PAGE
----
PRAY TO THE HUSTLERS' GOD by Jack Donahue

PRAY TO THE HUSTLERS' GOD

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KIRKUS REVIEW

First installment in a new legal beagle series, this time featuring Raymond Burr--or rather Harlan Cole--in the courtrooms of Houston and defending an innocent man accused of murdering lecherous Chip O'Neal, coach of the Houston Roustabouts, and his secretary Marla. Both are found dead in a parking lot outside the fabulous Galleria Complex on the night that O'Neal is to be feted. Had they been having an affair? Houston, the murder capital of the world, and hub of American oildom, offers a splashy, whiskey-soaked backdrop for the series. Harlan Cole is grave, gruff, grumpy, depressed, sententious (his main verb is ""plan"" as in ""I plan to tie my shoelaces when I get up in the morning"" or as in planning to cross the room as he crosses the room); his henchmen include Fausto, a snooper who uses 25¢ words (""Listen, Harlan. We've been hallowed by the hispidulous honey pot of heterodoxy""), and his sexy secretary Margaret, widow of his late partner, with whom the winds of romance blow hot and cold. Donahue has indeed prayed to the book-hustler's god, and his prayers are likely to be answered.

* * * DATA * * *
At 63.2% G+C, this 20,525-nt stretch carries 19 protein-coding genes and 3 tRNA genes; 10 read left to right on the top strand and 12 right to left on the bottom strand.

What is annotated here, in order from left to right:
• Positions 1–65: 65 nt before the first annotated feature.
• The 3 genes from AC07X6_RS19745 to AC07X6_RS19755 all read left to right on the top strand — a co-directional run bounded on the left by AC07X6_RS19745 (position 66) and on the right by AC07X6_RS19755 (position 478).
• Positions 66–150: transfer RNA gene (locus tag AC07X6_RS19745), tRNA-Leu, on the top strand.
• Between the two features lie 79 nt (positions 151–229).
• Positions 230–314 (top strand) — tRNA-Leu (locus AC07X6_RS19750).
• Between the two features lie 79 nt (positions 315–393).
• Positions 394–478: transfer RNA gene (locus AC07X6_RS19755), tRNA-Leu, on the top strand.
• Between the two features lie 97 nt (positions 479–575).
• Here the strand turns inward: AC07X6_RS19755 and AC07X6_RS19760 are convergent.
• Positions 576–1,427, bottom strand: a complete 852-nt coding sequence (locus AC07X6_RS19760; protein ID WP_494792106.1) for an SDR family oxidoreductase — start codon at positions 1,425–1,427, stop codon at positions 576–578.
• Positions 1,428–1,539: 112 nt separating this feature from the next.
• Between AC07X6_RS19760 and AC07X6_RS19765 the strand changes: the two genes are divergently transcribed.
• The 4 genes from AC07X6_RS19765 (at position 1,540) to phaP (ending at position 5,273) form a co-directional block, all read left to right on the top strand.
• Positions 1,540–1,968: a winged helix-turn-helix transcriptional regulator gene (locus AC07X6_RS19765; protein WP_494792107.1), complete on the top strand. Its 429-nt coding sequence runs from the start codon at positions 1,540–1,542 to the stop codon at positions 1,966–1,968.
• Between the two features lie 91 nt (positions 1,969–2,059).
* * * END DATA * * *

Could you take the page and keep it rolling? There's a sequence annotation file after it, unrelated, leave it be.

Pub Date: Sept. 1st, 1977
Publisher: Reader's Digest--dist. by T. Y. Crowell